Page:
ERIC Number: ED253584
Record Type: RIE
Publication Date: 1984
Reference Count: 0
Sex Differences in the Academic Performance of Scholastic Aptitude Test Takers.
Clark, Mary Jo; Grandy, Jerilee
The average College Board Scholastic Aptitude Test (SAT) scores for women have declined more than the scores for men. Recent evidence concerning the academic performance of men and women was studied by examining sex differences among all SAT takers, test takers grouped by anticipated major field of study, and college freshman year courses and grades. The research was conducted to determine whether there are consistent differences in the intellectual abilities of men and women; whether precollege admissions variables predict college performance with equal accuracy for both sexes; and whether the content or structure of the SAT contributes to observed sex differences in test performance. Neither differences in high school courses and grade point average, major field and career interests, and socioeconomic backgrounds, nor research evidence on differential cognitive functioning, were found sufficient to account for all of the observed sex differences in SAT performance. This study concludes that sex-related SAT differences are very small relative to the generally similar levels of performance by men and women, and that using test scores and high school records to predict first-year college grades continues to be reasonably effective for both sexes. (Author/DWH)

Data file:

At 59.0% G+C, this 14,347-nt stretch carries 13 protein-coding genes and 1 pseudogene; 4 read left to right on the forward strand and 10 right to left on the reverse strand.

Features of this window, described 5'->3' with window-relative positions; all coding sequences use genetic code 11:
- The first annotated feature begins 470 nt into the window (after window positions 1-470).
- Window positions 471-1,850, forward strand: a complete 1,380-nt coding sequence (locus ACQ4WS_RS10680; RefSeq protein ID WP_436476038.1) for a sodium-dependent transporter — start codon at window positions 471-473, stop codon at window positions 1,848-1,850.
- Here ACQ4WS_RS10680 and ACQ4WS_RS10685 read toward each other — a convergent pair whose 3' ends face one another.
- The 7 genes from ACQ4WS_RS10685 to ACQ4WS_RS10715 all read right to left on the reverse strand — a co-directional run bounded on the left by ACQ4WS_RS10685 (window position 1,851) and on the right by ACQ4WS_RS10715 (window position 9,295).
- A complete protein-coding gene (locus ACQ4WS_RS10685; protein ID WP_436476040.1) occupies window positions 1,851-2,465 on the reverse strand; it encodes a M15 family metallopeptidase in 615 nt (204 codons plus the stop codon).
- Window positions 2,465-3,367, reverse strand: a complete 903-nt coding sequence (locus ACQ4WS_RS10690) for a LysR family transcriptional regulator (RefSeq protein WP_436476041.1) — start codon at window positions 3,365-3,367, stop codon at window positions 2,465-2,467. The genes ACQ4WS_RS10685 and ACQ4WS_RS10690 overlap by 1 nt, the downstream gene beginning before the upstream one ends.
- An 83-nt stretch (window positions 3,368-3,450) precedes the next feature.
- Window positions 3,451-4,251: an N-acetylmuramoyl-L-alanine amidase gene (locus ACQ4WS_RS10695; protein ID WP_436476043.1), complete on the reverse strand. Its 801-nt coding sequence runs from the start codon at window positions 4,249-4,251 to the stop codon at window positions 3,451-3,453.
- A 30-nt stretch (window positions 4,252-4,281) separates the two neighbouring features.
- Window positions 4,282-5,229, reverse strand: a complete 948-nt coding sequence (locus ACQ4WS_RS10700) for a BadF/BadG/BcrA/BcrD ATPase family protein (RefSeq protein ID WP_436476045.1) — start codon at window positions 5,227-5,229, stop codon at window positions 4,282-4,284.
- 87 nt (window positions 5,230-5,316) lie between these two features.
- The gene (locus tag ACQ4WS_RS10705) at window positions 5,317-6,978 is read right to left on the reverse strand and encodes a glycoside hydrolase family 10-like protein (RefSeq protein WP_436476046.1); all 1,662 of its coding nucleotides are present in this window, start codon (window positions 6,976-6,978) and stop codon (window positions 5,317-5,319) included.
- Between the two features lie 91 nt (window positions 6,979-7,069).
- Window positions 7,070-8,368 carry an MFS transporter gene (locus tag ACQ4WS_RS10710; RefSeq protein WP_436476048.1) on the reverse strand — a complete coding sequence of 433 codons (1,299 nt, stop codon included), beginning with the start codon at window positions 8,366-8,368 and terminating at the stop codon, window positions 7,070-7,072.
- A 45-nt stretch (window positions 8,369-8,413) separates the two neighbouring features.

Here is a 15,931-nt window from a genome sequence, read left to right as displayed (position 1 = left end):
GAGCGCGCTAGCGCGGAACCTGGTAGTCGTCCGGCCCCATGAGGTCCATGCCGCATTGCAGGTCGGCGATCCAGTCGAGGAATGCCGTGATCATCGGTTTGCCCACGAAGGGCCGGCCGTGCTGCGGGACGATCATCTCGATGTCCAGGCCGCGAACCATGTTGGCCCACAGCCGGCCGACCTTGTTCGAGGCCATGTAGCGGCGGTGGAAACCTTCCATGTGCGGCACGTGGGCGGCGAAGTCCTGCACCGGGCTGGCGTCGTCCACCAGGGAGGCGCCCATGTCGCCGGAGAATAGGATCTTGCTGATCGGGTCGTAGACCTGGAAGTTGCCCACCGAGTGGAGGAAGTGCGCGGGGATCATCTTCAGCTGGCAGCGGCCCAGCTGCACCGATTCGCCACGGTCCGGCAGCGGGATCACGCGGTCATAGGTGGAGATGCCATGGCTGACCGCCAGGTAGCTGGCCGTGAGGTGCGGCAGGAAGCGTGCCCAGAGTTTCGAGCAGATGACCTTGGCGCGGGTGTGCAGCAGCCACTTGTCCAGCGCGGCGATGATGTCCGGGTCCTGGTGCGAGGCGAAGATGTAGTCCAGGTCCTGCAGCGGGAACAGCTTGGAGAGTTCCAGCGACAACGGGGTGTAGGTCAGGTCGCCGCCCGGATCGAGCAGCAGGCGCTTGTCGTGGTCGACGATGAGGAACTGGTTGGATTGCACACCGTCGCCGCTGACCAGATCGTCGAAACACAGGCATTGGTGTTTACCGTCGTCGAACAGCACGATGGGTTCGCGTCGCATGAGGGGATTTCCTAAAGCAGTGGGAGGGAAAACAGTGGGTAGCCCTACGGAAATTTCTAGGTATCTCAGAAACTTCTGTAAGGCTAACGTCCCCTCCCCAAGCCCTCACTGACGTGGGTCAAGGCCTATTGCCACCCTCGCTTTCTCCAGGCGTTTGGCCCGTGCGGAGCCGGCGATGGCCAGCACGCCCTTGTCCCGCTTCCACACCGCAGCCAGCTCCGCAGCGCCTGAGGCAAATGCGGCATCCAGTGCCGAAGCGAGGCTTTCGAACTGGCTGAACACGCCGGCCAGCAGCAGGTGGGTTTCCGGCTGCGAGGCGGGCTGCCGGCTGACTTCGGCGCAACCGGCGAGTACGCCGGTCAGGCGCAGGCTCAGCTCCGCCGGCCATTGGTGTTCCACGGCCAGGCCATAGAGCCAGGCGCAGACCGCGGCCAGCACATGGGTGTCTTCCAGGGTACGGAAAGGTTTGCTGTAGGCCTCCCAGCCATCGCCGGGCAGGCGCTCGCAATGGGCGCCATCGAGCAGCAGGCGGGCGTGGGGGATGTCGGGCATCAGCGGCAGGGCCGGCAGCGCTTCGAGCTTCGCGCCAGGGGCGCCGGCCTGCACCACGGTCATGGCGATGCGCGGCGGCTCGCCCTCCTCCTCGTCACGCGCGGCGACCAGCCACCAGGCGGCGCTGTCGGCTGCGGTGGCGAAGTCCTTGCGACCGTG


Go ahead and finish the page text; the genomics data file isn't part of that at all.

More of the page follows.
Descriptors: Academic Achievement, Cognitive Ability, College Bound Students, College Entrance Examinations, Educational Trends, Females, High Schools, Higher Education, Intellectual Disciplines, Performance Factors, Predictive Validity, Scores, Sex Differences, Test Bias
College Board Publications, Box 886, New York, NY 10101 (Report No. 84-8, $5.00).
Publication Type: Information Analyses; Reports - Research
Education Level: N/A
Sponsor: College Entrance Examination Board, New York, NY.
Authoring Institution: N/A
Identifiers: Scholastic Aptitude Test